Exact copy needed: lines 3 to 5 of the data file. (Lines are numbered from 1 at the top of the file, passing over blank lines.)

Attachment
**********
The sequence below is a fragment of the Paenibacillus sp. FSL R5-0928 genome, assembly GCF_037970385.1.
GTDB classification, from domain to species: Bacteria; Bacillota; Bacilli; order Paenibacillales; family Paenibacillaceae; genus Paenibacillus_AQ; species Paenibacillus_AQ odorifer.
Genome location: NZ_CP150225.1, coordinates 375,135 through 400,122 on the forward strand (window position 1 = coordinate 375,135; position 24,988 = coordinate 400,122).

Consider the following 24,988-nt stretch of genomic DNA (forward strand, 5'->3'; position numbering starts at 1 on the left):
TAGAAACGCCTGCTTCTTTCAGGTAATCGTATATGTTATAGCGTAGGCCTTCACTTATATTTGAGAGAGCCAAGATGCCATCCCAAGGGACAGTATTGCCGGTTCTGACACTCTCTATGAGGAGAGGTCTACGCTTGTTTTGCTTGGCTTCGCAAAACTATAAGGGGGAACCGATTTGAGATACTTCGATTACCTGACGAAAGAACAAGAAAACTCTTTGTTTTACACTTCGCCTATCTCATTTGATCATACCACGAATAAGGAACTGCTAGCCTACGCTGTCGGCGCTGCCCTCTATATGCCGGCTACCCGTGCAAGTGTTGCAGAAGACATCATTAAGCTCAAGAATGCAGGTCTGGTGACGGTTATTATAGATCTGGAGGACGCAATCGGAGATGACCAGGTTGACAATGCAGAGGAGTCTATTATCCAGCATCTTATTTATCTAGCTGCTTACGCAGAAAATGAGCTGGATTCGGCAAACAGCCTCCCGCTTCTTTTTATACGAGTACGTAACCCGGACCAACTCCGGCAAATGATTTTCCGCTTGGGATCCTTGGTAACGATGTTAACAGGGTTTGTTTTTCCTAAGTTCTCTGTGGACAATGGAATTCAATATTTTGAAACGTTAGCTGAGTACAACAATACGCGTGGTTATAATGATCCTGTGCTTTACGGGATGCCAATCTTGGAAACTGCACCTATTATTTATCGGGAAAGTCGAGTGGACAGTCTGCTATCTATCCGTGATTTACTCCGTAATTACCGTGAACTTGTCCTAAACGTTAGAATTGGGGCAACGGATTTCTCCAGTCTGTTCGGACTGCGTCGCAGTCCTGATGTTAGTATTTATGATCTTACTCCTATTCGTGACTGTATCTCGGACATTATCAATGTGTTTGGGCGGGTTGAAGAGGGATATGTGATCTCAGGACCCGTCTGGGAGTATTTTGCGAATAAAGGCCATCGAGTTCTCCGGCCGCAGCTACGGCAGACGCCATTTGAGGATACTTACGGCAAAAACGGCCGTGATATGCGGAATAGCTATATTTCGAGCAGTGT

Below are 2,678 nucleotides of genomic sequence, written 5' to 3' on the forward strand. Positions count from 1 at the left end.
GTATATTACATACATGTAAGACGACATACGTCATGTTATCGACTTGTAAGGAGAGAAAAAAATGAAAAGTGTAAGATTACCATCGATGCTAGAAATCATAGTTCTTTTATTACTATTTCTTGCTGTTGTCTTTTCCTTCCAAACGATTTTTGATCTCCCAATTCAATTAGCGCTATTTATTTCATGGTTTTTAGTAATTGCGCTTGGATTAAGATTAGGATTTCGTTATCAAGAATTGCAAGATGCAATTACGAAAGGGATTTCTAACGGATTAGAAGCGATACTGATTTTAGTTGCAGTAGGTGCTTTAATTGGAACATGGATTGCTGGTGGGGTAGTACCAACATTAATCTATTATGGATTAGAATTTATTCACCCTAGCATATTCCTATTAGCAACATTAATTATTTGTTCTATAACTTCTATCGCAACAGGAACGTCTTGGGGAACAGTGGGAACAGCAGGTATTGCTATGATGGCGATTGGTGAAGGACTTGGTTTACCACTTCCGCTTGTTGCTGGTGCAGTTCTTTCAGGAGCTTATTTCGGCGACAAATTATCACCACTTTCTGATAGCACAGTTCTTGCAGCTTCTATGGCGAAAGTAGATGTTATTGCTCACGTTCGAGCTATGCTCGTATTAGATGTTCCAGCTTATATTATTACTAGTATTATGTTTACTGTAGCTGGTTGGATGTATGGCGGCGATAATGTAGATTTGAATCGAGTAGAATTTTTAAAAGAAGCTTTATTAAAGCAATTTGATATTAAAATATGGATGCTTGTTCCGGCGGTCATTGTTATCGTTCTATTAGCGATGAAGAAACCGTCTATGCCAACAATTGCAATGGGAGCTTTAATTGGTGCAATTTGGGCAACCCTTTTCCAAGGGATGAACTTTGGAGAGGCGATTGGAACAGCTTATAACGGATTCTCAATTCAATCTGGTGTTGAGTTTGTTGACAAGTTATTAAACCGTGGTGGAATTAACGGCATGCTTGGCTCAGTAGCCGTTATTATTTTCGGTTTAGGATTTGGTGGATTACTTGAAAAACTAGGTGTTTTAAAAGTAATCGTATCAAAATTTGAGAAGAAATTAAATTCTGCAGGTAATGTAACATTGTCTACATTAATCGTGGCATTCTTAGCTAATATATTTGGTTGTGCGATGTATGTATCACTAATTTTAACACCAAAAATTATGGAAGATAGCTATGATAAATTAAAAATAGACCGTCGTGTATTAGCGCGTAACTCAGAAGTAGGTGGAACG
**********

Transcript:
Genome location: NZ_CP150225.1, coordinates 375,135 through 400,122 on the forward strand (window position 1 = coordinate 375,135; position 24,988 = coordinate 400,122).

Consider the following 24,988-nt stretch of genomic DNA (forward strand, 5'->3'; position numbering starts at 1 on the left):
TAGAAACGCCTGCTTCTTTCAGGTAATCGTATATGTTATAGCGTAGGCCTTCACTTATATTTGAGAGAGCCAAGATGCCATCCCAAGGGACAGTATTGCCGGTTCTGACACTCTCTATGAGGAGAGGTCTACGCTTGTTTTGCTTGGCTTCGCAAAACTATAAGGGGGAACCGATTTGAGATACTTCGATTACCTGACGAAAGAACAAGAAAACTCTTTGTTTTACACTTCGCCTATCTCATTTGATCATACCACGAATAAGGAACTGCTAGCCTACGCTGTCGGCGCTGCCCTCTATATGCCGGCTACCCGTGCAAGTGTTGCAGAAGACATCATTAAGCTCAAGAATGCAGGTCTGGTGACGGTTATTATAGATCTGGAGGACGCAATCGGAGATGACCAGGTTGACAATGCAGAGGAGTCTATTATCCAGCATCTTATTTATCTAGCTGCTTACGCAGAAAATGAGCTGGATTCGGCAAACAGCCTCCCGCTTCTTTTTATACGAGTACGTAACCCGGACCAACTCCGGCAAATGATTTTCCGCTTGGGATCCTTGGTAACGATGTTAACAGGGTTTGTTTTTCCTAAGTTCTCTGTGGACAATGGAATTCAATATTTTGAAACGTTAGCTGAGTACAACAATACGCGTGGTTATAATGATCCTGTGCTTTACGGGATGCCAATCTTGGAAACTGCACCTATTATTTATCGGGAAAGTCGAGTGGACAGTCTGCTATCTATCCGTGATTTACTCCGTAATTACCGTGAACTTGTCCTAAACGTTAGAATTGGGGCAACGGATTTCTCCAGTCTGTTCGGACTGCGTCGCAGTCCTGATGTTAGTATTTATGATCTTACTCCTATTCGTGACTGTATCTCGGACATTATCAATGTGTTTGGGCGGGTTGAAGAGGGATATGTGATCTCAGGACCCGTCTGGGAGTATTTTGCGAATAAAGGCCATCGAGTTCTCCGGCCGCAGCTACGGCAGACGCCATTTGAGGATACTTACGGCAAAAACGGCCGTGATATGCGGAATAGCTATATTTCGAGCAGTGT